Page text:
Reasons why Cubs dynasty never came to fruition: Part 2
Rizzo was a beloved member of the Chicago Cubs (David Banks - USA Today Sports)

Reasons why Cubs dynasty never came to fruition: Part 2


by - Staff Writer -

Chicago Cubs fans deserve better. I’ve written those words far too many times over the last couple of years. The Cubs finally won their elusive championship in epic fashion during the 2016 World Series — but since then have fallen back into the trap of being lovable losers.

A fanbase that pays top dollar for a TV channel, tickets, and fan experiences is now enduring bad baseball — and a big market organization in their second franchise-wide rebuild in a decade.

So what went wrong? We decided to list 10 reasons why the Cubs dynasty never came to fruition.

Part 1 of this series

Here is part 2:

Jose Quintana trade

This one is on brand with the failure to develop pitching, because not only did the Cubs throw money at their pitching problems — but they also threw prospects at their pitching problems. In 2017, the Cubs appeared to be one pitcher away from contending for a repeat World Series Championship. At the trade deadline, the Cubs traded two of their top organizational prospects: slugger Eloy Jimenez and right-handed pitcher Dylan Cease for Jose Quintana. Quintana was a fine pitcher for the White Sox, and for the Cubs, he was average. He was under club control for multiple years, but he was never worth the price they paid for him — and their farm system was depleted.

The kicker is that Justin Verlander was available and wanted to go to Chicago. Instead, the Cubs elected to trade for the cost-effective Quintana instead — and Verlander has since won two Cy Youngs, made three all-star appearances, and won two World Series — which would’ve certainly helped on the North Side of Chicago.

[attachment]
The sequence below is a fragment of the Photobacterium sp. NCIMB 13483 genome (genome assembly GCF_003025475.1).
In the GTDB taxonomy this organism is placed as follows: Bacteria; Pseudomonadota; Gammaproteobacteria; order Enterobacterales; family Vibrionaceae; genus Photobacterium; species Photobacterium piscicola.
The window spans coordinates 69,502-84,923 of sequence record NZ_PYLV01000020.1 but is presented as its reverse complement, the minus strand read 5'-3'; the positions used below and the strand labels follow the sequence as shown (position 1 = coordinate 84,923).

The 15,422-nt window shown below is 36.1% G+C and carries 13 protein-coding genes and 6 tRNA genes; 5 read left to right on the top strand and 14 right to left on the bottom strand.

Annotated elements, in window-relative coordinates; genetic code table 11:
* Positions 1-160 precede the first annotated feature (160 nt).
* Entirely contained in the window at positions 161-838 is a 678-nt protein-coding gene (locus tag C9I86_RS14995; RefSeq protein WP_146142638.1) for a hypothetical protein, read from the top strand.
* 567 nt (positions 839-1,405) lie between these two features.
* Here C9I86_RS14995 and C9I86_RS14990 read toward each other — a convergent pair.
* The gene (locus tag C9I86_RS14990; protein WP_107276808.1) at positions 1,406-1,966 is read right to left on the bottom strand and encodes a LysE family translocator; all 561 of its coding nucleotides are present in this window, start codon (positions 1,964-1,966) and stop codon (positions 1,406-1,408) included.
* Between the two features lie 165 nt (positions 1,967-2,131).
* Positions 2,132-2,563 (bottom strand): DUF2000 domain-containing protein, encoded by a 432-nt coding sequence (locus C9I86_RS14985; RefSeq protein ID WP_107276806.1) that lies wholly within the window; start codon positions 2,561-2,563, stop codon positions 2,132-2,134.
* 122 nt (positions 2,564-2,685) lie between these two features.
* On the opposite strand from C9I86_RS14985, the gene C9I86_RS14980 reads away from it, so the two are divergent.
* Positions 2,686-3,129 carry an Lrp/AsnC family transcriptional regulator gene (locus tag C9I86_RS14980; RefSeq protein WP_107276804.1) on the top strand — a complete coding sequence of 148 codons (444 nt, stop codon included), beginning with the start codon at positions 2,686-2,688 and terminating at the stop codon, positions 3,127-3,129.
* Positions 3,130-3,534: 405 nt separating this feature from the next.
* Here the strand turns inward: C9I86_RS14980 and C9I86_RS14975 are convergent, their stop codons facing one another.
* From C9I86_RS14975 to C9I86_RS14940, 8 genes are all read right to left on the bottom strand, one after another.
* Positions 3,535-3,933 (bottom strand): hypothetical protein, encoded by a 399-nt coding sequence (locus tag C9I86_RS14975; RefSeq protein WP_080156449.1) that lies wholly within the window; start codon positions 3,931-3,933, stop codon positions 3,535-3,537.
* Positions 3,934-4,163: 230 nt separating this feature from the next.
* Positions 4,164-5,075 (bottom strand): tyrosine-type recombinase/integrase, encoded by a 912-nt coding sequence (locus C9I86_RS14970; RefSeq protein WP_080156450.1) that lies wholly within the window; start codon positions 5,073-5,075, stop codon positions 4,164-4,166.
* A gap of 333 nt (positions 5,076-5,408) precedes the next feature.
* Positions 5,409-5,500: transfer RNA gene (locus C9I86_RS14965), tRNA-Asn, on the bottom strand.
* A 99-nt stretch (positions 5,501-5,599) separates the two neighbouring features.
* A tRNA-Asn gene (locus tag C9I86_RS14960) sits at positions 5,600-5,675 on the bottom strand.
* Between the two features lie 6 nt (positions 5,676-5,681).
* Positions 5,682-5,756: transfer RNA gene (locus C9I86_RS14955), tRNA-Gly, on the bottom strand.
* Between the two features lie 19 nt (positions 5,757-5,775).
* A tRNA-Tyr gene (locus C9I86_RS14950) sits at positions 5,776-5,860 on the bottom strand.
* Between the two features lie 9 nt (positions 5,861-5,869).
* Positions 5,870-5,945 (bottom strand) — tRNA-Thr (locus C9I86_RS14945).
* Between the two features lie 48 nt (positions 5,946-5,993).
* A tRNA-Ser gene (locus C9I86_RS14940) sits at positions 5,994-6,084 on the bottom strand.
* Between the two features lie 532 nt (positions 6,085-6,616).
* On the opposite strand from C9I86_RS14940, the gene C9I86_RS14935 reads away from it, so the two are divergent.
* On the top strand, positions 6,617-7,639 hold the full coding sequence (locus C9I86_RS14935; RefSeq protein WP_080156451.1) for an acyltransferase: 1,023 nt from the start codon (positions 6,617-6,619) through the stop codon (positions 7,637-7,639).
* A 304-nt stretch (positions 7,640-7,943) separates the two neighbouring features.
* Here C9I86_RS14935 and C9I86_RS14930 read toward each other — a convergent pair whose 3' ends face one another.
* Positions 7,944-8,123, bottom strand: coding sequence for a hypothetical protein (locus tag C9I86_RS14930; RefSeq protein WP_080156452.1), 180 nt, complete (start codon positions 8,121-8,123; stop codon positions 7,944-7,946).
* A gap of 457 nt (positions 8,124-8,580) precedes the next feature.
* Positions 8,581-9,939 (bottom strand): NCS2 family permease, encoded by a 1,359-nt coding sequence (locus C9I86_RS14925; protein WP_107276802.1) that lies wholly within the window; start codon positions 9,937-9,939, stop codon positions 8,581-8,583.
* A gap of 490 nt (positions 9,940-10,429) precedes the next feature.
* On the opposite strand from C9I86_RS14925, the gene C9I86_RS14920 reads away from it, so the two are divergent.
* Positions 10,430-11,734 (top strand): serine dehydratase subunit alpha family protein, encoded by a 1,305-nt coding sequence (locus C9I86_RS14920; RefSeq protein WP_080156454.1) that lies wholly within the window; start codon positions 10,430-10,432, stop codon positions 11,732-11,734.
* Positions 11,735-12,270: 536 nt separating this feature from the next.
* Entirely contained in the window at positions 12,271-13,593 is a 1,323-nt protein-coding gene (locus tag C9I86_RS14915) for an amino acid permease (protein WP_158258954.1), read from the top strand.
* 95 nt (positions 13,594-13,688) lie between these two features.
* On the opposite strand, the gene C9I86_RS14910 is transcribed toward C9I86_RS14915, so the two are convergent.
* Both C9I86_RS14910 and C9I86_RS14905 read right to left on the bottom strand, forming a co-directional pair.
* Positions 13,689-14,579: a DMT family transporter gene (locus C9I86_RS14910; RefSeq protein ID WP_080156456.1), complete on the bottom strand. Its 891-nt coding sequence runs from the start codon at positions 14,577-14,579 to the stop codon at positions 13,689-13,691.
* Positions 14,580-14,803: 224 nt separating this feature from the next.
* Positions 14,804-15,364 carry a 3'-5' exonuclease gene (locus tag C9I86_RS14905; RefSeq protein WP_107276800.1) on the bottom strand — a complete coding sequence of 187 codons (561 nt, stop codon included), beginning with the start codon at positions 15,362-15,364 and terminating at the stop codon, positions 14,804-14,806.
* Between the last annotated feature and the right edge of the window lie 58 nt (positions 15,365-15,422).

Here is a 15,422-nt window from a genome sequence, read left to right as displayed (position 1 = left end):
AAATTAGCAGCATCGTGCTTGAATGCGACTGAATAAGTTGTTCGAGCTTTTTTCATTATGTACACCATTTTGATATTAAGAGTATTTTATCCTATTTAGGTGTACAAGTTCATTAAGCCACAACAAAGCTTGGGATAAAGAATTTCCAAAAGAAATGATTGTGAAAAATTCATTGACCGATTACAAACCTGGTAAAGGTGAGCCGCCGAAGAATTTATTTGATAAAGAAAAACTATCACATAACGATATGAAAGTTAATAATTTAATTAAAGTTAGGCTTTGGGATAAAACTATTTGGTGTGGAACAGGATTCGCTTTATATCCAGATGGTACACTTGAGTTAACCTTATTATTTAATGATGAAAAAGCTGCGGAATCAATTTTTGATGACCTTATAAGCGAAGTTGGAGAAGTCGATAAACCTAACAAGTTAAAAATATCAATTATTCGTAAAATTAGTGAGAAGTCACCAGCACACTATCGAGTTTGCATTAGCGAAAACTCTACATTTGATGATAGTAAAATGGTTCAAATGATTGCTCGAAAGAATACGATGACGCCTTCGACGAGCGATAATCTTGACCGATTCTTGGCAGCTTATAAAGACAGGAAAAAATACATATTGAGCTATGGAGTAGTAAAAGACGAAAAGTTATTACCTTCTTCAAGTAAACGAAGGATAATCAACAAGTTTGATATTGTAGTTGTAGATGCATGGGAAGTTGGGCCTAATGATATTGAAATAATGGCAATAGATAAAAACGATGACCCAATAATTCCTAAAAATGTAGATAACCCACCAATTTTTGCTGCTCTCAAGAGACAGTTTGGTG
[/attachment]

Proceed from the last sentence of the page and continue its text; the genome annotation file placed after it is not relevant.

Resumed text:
Lameduck year of Joe Maddon / Theo Epstein

It seems like the trend of mistakes for the Cubs was the combination of not keeping people in Chicago longer or not getting rid of them sooner. 2019 was Joe Maddon’s last season on his contract with the Cubs, and the Cubs did not negotiate with him and let him roll into the season without a contract heading into the offseason.

Similarly, Theo Epstein appeared to know he was going to leave the Cubs after the 2020 season. It is unknown whether Theo did not want to be a part of another rebuild, or protect his legacy — but the fact of the matter is that Theo left Jed Hoyer with a very difficult situation, and did not have interest in staying any longer in Chicago.

Part of rebuilding included the manager and the president of baseball operations, and the end of both regimes were handled poorly by the Cubs — and that lack of urgency may have cost the Cubs a year or two in their competitive window.

Not active in Harper/Machado free agency

For years it was rumored that Bryce Harper had an interest in coming to Chicago Cubs. The 2018 season had just finished, and the Cubs had won the most games in the NL but were chased down in game 163 and the Wild Card to be knocked out in heartbreaking fashion. The Cubs needed a big bat.

Lucky for them, two generationally talented athletes were on the free market — Bryce Harper and Manny Machado. Both have been phenomenal for their perspective teams and would have been a major boost to a Cubs team that was a hitter away form being the class of the NL.